Iraq bombers' goal: maximum casualties
Emad Jabouri was buying fruit and ice for his five children Saturday evening when the explosion struck, severing his right leg. "I'm finished now," the...
Los Angeles Times
MUSAYYIB, Iraq — Emad Jabouri was buying fruit and ice for his five children Saturday evening when the explosion struck, severing his right leg.
"I'm finished now," the 42-year-old operator of a kebab stand said from his hospital bed yesterday.
Ali Khalil, a builder, was heading home from a day's work when the fireball engulfed him, spreading third-degree burns over 30 percent of his body. "I need oxygen," cried the 22-year-old, as he shivered in another bed.
Kadhem Aziz was at home when the blast badly wounded his nephew Qusay, 15.
"He was merely crossing the street on his way home," said Aziz, who lost several relatives in the blast. "Musayyib is a small city. This was like a nuclear explosion."
Law-enforcement officials in Baghdad and Hillah, the provincial capital, said the massive explosion that killed at least 90 Iraqis and wounded more than 150 at about the time of sunset prayers was part of an elaborate insurgent operation designed to inflict maximum civilian casualties.
A police official in Baghdad said the license plate of a gasoline tanker detonated by a suicide bomber matched one stolen by bandits a few days earlier on the road between the capital and Fallujah. Police in Hillah said the suicide bomber, who was on foot, set off his explosives as soon as the tanker's driver fled the scene.
"These people harbor satanic ideas," said the spokesman for the provincial police headquarters, who asked to be identified by his nickname, "Abu Hareth," for security reasons. "It was just like hell itself."
The Musayyib bombing was the deadliest single insurgent attack in Iraq since a Feb. 28 explosion in nearby Hillah killed more than 130 people. Insurgent attacks directed at Iraqi security forces continued in the capital yesterday, killing at least 20 people.
At funerals and hospital recovery wards, victims of Saturday's bombing struggled with their grief. Many described being caught in an inferno that shot flames 40 feet into the sky, towering over the minaret in a downtown mosque. Many unsuspecting families died when the blast shattered their homes.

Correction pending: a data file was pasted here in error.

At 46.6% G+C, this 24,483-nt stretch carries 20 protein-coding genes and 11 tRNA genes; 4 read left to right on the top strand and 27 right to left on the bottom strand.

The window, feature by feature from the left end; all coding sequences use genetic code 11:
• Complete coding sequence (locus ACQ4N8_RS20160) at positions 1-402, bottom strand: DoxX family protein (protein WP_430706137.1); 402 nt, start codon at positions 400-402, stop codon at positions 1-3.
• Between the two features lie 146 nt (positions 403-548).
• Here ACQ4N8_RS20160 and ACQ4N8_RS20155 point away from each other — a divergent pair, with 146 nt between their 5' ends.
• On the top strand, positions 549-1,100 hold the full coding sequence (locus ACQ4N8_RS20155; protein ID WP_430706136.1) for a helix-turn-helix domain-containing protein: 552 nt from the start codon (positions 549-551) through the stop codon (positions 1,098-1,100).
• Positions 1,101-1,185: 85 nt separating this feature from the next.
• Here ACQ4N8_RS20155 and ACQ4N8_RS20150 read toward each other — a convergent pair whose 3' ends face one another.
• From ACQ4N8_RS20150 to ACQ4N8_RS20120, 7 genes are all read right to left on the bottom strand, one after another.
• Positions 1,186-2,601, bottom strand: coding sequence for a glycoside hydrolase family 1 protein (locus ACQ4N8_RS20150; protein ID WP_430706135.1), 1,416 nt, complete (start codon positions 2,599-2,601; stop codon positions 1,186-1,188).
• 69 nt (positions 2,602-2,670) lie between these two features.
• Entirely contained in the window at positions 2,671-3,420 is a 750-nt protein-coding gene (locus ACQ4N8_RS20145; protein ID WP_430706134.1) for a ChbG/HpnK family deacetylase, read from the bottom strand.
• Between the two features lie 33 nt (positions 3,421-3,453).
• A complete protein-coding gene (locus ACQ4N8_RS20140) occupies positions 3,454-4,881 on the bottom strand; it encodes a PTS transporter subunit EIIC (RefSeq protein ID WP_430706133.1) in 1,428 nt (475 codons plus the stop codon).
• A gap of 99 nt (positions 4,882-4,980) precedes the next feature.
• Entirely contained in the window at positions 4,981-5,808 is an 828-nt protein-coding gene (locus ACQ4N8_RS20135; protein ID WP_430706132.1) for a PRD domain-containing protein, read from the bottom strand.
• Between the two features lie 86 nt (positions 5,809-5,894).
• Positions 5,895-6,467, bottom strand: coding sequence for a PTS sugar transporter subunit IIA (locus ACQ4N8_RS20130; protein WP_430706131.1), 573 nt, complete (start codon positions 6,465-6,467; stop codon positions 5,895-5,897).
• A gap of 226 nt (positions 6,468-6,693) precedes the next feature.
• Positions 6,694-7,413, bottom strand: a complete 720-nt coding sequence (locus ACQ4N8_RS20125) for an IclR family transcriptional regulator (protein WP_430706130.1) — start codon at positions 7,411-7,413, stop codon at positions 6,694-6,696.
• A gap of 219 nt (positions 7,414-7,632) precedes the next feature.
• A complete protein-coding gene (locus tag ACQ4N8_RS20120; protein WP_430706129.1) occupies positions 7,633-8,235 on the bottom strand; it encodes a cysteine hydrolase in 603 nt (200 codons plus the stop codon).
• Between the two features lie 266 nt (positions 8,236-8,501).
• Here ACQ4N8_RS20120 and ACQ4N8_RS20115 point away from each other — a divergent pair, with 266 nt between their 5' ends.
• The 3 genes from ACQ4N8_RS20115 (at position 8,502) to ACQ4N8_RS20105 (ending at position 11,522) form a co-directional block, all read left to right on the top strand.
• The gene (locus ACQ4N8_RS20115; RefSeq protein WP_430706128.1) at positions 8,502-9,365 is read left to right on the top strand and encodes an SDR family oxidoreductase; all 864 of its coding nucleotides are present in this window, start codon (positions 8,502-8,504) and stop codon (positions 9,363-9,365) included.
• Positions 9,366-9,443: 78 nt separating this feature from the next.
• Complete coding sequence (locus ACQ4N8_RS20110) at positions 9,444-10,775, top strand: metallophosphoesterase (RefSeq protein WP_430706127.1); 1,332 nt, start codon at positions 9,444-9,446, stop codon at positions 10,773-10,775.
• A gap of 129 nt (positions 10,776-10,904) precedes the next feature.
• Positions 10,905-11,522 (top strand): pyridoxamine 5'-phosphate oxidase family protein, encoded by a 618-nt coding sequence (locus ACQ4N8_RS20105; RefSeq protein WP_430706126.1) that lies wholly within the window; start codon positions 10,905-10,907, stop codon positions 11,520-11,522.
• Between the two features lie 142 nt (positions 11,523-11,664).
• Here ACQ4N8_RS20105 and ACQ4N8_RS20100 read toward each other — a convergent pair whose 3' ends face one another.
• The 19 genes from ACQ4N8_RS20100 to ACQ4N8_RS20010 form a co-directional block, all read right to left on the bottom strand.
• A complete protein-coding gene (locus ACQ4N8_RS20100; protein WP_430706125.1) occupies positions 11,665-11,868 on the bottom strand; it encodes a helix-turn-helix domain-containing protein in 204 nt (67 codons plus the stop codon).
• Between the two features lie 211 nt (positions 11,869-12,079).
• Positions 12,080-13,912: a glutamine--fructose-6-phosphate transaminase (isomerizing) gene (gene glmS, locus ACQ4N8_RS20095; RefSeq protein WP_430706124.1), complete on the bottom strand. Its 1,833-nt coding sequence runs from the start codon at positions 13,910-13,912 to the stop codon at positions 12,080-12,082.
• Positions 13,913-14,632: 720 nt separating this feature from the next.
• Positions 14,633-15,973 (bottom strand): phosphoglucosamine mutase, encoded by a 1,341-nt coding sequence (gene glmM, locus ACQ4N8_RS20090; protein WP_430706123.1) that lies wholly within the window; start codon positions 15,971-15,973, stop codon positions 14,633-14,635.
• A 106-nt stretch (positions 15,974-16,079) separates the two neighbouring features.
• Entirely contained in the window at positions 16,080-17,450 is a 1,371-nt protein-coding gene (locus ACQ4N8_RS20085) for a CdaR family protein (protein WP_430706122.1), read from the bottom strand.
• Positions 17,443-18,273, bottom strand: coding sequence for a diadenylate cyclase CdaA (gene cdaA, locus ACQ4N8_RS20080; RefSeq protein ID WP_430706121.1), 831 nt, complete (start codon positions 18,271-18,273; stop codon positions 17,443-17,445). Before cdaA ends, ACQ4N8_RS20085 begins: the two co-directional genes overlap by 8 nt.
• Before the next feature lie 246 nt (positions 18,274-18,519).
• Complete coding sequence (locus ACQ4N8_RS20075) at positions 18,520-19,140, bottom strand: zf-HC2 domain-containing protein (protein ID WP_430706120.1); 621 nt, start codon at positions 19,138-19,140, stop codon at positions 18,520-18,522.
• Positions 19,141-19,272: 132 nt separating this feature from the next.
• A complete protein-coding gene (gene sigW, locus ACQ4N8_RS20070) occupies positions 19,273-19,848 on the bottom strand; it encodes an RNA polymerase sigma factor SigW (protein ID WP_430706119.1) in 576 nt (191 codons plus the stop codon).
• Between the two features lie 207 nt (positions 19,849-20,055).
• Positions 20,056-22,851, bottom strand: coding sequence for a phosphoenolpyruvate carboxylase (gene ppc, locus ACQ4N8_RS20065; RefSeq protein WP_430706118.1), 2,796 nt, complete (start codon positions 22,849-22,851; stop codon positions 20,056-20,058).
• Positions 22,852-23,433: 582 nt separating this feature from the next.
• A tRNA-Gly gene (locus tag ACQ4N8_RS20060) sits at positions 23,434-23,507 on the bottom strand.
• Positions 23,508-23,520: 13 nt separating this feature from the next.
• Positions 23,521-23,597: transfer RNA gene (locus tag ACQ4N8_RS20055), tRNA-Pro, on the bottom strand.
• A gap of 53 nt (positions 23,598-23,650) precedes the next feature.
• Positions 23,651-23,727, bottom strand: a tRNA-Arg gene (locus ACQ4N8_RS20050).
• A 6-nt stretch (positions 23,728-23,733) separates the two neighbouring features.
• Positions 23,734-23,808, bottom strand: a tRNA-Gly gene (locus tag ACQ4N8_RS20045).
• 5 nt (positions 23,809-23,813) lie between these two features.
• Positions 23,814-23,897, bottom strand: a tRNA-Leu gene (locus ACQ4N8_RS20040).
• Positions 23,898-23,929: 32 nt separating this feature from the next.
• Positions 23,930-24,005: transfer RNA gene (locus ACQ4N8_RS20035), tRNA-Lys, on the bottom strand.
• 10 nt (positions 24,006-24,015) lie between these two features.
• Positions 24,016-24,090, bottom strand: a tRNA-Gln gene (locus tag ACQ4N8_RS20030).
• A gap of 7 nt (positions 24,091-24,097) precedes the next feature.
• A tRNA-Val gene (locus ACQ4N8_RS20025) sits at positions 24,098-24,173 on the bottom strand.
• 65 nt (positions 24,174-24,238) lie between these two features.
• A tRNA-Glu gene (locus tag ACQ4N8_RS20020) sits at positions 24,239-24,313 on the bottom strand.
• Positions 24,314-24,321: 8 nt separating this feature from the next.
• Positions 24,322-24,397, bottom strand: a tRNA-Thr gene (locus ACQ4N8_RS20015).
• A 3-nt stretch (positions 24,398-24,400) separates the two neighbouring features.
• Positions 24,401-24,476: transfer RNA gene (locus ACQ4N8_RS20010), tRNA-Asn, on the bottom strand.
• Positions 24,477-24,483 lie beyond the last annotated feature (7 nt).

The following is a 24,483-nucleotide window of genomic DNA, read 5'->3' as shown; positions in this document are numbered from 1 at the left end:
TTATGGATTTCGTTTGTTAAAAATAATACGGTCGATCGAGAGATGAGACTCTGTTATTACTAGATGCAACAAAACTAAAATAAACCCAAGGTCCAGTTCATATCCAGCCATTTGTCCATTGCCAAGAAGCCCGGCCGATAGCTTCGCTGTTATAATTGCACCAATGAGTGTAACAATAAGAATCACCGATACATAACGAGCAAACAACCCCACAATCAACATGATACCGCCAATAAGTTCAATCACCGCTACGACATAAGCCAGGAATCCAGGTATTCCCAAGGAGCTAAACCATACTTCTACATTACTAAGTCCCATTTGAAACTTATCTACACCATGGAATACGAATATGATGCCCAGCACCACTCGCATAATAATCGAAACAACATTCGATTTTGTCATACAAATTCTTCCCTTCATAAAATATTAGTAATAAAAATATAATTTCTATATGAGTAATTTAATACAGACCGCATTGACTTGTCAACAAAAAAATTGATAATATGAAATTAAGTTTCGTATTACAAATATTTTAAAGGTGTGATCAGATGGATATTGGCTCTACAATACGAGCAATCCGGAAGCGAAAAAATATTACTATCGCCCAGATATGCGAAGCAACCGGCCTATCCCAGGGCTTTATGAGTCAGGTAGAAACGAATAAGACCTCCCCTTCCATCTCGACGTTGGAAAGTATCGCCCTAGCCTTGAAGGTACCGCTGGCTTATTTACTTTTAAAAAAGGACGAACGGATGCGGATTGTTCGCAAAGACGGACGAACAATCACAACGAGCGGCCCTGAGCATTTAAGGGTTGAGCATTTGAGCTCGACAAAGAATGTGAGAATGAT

Like Jabouri, many of the victims were milling around the town square, shopping for clothes and groceries. Others were heading home after a hot day.
The bomber apparently was sitting at a cafe along a traffic circle in the town square, sidling up to the truck as it stopped across from a Shiite mosque. Several witnesses said they saw the driver escaping moments before the explosion.
The explosion charred a 300-foot black circle in the town center, damaging nearby buildings. As the fire erupted, mortar rounds landed near the police station and the hospital, adding to the chaos.
Samir Ibrahim, 30, a computer engineer, watched in horror as men, women and children burned to death in a blast that destroyed 20 cars and torched ramshackle houses.
"A little one was only 3 months old, and she did not make it," he said.
Yesterday afternoon, residents walked amid broken glass and shuttered shops. Ali Khudair Mohammad, 58, a high-school teacher, tried in vain to wash away the horrific images of the blast. "I saw how the flames swallowed the panicked people as they ran away," he said. "The fire chased the people down and ate them alive."
Elsewhere yesterday, a suicide car bomb killed four civilians and two police commandos near a military base in Baghdad. Another car bomb killed a civilian and a police officer in the Saydiya district. A car bomb apparently targeting an office of the electoral commission in the Camp Sara area killed three people.
Sam and Sara Lucchese create handmade pasta out of their kitchen-garage adjacent to their Ballard home. Here, they illustrate the final steps in making pappardelle pasta.